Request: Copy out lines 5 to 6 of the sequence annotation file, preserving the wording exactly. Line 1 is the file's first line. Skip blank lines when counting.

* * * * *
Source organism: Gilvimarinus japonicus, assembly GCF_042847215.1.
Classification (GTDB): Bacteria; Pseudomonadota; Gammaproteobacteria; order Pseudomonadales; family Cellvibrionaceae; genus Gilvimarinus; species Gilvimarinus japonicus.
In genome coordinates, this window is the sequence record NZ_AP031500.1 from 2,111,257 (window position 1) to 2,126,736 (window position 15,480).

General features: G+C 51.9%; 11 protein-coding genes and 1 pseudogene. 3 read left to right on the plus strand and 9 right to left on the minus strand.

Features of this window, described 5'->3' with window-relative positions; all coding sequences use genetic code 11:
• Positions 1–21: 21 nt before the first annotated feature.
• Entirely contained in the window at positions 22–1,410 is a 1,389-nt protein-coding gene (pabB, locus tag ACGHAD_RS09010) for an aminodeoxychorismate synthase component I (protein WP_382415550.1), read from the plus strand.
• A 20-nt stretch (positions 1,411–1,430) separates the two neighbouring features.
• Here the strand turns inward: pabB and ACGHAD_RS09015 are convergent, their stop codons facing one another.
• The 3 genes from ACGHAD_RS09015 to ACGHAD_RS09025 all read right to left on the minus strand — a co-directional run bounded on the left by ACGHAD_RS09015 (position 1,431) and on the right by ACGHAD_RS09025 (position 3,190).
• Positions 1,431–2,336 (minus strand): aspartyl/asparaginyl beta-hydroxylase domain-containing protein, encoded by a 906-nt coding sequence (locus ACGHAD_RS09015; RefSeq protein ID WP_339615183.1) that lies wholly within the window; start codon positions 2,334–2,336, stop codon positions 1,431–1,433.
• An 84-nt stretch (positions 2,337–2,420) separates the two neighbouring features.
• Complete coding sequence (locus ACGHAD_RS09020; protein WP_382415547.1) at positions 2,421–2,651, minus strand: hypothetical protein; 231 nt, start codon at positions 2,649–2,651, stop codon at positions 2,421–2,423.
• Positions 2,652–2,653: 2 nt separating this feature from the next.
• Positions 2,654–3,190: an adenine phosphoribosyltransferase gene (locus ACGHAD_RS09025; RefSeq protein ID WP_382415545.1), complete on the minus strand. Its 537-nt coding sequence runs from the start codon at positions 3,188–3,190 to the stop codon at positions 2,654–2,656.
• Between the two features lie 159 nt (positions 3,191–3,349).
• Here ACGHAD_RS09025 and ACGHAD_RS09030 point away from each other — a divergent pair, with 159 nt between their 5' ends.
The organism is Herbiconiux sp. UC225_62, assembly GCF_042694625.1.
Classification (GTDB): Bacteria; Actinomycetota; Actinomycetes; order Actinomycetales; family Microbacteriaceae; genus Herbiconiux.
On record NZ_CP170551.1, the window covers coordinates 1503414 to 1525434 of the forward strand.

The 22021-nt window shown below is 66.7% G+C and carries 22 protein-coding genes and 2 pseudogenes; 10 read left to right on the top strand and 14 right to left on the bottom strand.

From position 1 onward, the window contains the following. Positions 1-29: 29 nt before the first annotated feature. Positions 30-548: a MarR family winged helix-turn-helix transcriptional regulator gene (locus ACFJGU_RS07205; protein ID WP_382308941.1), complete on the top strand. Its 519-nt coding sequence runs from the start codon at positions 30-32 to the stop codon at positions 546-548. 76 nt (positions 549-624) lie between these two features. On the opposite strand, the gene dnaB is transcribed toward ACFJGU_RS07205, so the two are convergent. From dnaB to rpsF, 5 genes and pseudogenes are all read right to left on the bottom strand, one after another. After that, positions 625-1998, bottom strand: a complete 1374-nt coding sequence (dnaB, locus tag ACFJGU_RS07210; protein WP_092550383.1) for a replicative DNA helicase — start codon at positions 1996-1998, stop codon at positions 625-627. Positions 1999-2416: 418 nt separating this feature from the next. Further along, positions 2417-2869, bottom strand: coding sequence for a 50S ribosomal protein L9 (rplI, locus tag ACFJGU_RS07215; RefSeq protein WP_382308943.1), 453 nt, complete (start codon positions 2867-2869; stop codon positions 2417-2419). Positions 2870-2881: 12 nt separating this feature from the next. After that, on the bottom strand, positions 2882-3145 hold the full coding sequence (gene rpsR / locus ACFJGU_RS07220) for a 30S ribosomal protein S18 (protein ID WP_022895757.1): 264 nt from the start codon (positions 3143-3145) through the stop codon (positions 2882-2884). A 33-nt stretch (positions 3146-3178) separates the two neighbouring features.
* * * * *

Features of this window, described 5'->3' with window-relative positions; all coding sequences use genetic code 11:
• Positions 1–21: 21 nt before the first annotated feature.